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Water Resources Mitigation Measures

Mitigation measures to avoid or reduce water resource impacts from solar energy development.

The following are examples of mitigation measures that could be applied to reduce water resource impacts of a project depending upon site- and project-specific conditions. Impacts to water resources are related to the project footprint (e.g., land disturbance, erosion, changes in runoff patterns, and hydrological alterations), project emissions (e.g., sediment runoff and water releases), and resource use (e.g., water extraction). Many impacts can be reduced or avoided when considered during the siting and design phase.

Develop a final set of mitigation measures for any project in consultation with the appropriate federal resource management agencies and stakeholders. Conduct these consultations early in the project development process and preferably prior to final project siting and design.

Siting and Design Mitigation Measures

Siting and design considerations that mitigate impacts include:

  • Identify and avoid unstable slopes and local factors that can cause slope instability (groundwater conditions, precipitation, seismic activity, slope angles, and geologic structure).
  • Research local hydrogeology. Identify areas of groundwater discharge and recharge and their potential relationships with surface water bodies and groundwater quality. Avoid creating hydrologic conduits between two aquifers.
  • Identify sustainable yields of groundwater and nearby surface water bodies.
  • Limit the withdrawal of water at the facility so it does not exceed the sustainable yield.
  • Develop a contingency plan to prevent potential groundwater and surface water contamination.
  • Develop a stormwater management plan to ensure compliance with regulations and prevent off-site migration of contaminated stormwater or increased soil erosion.
  • Minimize the planned amount of land to be disturbed as much as possible. Use existing roads, borrow pits, and quarries.
  • Avoid streams, wetlands, and drainages where possible. Locate access roads to minimize stream crossings and to minimize impacts where crossings cannot be avoided.
  • Where access roads would cross a dry wash, the road gradient should be 0% to avoid diverting surface waters from the channel.
  • Use special construction techniques in areas of steep slopes, erodible soils, and stream crossings.
  • Construct drainage ditches only where necessary.. Use appropriate structures at culvert outlets to prevent erosion.
  • Do not alter or restrict existing drainage systems, especially in sensitive areas such as erodible soils or steep slopes. Cross water bodies at right angles to the channel and/or at points of minimum impact.

General Mitigation Measures

General mitigation practices and principles that could apply to any or all phases of a solar energy project include:

  • Apply erosion controls relative to possible soil erosion from vehicular traffic and during construction activities (e.g., jute netting, silt fences, and check dams). Regularly monitor rights-of-way (ROWs), access roads, and other project areas for indications of erosion.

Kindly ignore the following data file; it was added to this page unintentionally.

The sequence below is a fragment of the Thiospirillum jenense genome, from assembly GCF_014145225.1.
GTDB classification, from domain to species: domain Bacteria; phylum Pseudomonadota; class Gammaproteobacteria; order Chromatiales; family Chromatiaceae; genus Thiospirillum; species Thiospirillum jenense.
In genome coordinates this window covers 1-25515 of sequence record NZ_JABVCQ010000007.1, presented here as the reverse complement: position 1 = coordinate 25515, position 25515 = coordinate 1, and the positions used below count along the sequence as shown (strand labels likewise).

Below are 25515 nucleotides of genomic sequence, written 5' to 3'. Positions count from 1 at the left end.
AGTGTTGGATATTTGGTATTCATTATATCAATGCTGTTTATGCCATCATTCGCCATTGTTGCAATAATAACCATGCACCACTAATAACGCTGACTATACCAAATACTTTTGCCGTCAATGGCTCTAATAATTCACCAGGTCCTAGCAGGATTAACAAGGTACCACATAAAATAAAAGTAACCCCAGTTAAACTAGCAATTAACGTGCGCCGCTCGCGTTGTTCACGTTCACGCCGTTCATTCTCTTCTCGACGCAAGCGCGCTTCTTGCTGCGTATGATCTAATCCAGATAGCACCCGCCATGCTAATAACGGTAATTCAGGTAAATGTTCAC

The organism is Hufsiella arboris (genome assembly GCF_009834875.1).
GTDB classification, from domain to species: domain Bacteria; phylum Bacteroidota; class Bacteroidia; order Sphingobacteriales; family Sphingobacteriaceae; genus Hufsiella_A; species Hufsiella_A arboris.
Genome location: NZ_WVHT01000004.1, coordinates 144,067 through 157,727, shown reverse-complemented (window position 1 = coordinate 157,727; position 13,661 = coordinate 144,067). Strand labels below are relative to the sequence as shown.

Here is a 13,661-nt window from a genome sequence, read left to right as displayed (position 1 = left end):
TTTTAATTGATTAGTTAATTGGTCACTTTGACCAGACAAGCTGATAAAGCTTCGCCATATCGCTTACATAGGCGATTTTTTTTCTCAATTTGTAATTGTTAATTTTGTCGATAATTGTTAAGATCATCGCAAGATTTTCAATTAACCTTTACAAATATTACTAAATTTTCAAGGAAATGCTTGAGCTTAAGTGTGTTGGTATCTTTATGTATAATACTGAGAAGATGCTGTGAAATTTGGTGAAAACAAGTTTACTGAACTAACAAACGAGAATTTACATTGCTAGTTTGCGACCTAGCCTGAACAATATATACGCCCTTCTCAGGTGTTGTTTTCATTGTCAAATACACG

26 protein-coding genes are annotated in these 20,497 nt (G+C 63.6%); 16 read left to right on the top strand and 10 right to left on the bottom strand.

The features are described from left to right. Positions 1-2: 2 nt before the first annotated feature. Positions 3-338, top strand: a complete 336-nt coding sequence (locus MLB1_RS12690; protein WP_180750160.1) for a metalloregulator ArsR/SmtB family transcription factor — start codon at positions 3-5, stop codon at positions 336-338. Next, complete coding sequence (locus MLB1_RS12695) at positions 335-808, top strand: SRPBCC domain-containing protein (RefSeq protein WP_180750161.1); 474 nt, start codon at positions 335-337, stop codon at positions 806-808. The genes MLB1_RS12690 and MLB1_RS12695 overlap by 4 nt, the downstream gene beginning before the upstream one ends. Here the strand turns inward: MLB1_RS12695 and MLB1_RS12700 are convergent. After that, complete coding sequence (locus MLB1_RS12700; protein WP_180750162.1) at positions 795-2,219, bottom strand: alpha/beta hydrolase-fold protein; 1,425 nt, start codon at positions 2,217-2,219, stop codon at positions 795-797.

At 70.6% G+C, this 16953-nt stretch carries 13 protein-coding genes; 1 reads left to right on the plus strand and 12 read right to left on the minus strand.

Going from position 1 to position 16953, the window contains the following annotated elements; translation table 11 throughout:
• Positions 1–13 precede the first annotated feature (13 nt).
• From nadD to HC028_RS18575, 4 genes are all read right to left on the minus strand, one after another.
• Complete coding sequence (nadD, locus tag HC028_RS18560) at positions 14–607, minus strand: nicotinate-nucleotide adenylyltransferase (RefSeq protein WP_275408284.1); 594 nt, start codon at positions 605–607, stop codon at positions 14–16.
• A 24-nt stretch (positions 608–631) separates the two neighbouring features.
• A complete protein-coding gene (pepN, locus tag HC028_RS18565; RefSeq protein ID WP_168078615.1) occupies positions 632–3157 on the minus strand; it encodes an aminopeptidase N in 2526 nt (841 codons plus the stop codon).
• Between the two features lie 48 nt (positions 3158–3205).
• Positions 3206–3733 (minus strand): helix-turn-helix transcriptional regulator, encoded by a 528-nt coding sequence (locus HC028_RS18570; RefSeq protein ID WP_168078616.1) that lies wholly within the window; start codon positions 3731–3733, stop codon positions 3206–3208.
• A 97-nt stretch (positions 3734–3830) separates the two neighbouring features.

• Use dust suppression techniques to minimize impacts of vehicular traffic and wind on roads and exposed soils.
  • Reclaim or apply protective covering (e.g., vegetative cover) on disturbed soils as quickly as possible.
  • Clean and maintain catch basins, drainage ditches, and culverts regularly.
  • Refuel in a designated fueling area that includes a temporary berm to limit the spread of any spill.
  • Use drip pans during refueling to contain accidental releases and under fuel pump and valve mechanisms of any bulk fueling vehicles parked at the project site.
  • Limit herbicide/pesticide use to nonpersistent, immobile herbicides/pesticides.
  • Keep all equipment and vehicles within the limits of the previously disturbed areas.

Project Phase-Specific Mitigation Measures

Mitigation measures specific to a particular phase of a solar energy project include:

Construction Practices

  • Save topsoil removed during construction and use to reclaim disturbed areas upon completion of construction activities whenever possible.
  • Avoid creating excessive slopes during excavation and blasting operations.
  • Closely monitor construction near aquifer recharge areas to reduce potential contamination of the aquifer.
  • Obtain borrow material from authorized and permitted sites.
  • Dispose of excess excavation materials in approved areas to control erosion and minimize leaching of hazardous materials.

Decommissioning/Site Reclamation

  • Develop and implement a decommissioning plan that includes the removal of all aboveground facilities and full reclamation of the site.
  • Reestablish the original grade and drainage pattern to the extent practicable.
  • Restore the banks of water bodies to their natural condition.
  • Backfill any foundations and trenches, preferably with excess excavation material generated during construction.